Friday, October 14, 2011

Khan Academy is the ultimate resource!

playdough math!

This Monday I thought we would mix it up and get more creative with our math.  We began with our morning calendar ritual.   I ask her what is the date today and she should answer with the day, month, date and year... that is our goal anyway and we are getting there.  We have pieces for each answer that I let her choose from a basket and add to the calendar so that she is always identifying the numbers and words that apply.  I never did find a calendar that was clean enough and still had what we were looking for so I ended up picking up some laminated cut outs from Michaels and Target and gluing them to an old magnetic white board we had.  I then glued some magnets to the backs of the numbers, etc.  You get the idea.  She loves the calendar.  In fact, the calendar, including weather, was the only component of school she was concerned about loosing.

On Mondays, we usually work from her mathematical reasoning book with addition using object groups, even/odd numbers, ordinal numbers, etc.  She came upon a number line in one of the exercises and perked up at it's logical method.  She likes it tidy.  So, I thought it was my perfect opportunity to pull out KHAN ACADEMY!  If you don't know about Khan Academy, please stop right now and go to www.KhanAcademy.com.  When I first found it, I had goosebumps.  Really.  It's amazing in its simplicity, philosophy, technology and the fact that it is completely free and not infested with adds and pop-ups makes it irresistible!  Trust me on this, you need it.  There is a beautiful story of its founding to read on the website but I'll try and sum it up.   The founder believes that knowledge should be available to everyone.  The Gates Foundation has invested in the idea, no nonsense.  This isn't a websites for the kiddies either.  The content begins with basic addition and goes through calculus, high level economic concepts, you name it.  In compliment to the extensive, and very organized, lists of topic videos, there is an adaptive software module with questions to practice the skill discussed in the video.  You set-up a free account or use one you already have, I think you can go through facebook, but I used a google account and it will track your progress.  I think you can also access all the tools without having an account, as a guest, really cool for those who don't want to commit.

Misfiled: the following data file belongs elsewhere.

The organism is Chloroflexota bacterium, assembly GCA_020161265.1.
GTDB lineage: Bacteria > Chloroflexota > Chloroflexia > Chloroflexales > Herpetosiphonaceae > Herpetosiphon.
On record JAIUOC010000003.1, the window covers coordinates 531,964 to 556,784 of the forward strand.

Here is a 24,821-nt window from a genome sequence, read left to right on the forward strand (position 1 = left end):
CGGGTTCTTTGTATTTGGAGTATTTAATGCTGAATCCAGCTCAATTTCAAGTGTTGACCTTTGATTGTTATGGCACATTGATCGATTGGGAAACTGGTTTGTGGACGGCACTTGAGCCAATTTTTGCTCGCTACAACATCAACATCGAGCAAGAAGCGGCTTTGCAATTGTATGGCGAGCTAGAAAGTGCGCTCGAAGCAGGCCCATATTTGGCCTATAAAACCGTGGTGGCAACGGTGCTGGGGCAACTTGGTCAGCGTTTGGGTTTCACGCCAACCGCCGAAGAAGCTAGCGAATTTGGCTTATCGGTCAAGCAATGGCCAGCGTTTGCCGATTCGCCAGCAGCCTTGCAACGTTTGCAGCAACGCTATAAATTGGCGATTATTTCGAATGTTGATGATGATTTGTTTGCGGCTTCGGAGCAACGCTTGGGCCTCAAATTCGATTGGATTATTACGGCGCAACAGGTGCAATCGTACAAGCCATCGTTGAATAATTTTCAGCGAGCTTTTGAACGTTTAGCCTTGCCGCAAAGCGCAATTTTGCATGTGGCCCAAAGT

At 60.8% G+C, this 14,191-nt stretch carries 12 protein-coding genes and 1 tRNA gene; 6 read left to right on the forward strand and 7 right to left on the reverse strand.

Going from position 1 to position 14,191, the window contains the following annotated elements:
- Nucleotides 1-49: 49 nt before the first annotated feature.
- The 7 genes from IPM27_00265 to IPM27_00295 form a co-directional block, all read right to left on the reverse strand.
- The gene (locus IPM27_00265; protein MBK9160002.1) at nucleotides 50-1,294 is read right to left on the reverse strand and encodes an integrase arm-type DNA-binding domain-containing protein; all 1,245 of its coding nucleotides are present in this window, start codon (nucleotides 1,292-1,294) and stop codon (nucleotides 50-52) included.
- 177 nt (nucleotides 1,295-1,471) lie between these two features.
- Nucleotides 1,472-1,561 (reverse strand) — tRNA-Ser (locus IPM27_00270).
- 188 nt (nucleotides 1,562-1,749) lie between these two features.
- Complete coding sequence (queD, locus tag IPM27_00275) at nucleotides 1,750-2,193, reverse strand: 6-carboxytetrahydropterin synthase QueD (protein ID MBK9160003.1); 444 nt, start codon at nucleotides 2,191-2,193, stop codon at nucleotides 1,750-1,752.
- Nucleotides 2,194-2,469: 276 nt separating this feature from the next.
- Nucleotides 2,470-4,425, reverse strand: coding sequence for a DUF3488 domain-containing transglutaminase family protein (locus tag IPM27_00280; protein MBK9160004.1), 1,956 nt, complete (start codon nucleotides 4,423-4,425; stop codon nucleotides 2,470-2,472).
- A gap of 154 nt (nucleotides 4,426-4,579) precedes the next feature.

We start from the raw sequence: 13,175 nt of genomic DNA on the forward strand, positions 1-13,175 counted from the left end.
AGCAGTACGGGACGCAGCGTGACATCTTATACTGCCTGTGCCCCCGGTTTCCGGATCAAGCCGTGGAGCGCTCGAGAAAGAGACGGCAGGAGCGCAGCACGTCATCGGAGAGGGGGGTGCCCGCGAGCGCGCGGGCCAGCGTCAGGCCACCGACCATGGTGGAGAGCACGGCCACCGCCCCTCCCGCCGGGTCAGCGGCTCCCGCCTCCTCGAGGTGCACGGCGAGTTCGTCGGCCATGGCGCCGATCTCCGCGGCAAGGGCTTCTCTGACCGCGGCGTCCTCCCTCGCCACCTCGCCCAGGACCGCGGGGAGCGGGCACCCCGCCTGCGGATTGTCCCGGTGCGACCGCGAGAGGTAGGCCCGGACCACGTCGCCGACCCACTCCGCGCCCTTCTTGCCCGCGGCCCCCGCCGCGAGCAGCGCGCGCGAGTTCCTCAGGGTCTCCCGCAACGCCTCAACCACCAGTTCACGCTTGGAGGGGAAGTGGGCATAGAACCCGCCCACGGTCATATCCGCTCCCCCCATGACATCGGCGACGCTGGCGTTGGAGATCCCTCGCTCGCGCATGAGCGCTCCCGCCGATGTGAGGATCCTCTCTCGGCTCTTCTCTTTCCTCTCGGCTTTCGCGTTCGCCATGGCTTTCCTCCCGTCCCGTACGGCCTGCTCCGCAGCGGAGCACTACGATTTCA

We watched the first addition powerpoint presentation together on the TV.  Then I got playdough, number playdough stamps and asked the girls to make three mathematical statements that were true.  Granted, they had previous exposure to the topic but the video showed them some alternative ways to think it out.  I went to the kitchen to make lunch and returned to a wonderful surprise!  They had worked together and ended up with great equations!  Yay!  More importantly, they were practicing without realizing it and having fun all the while.  The difficulty came in when I asked them to squish up their work and pack it up... they wanted to save it forever.  Secretly, of course, so did I.

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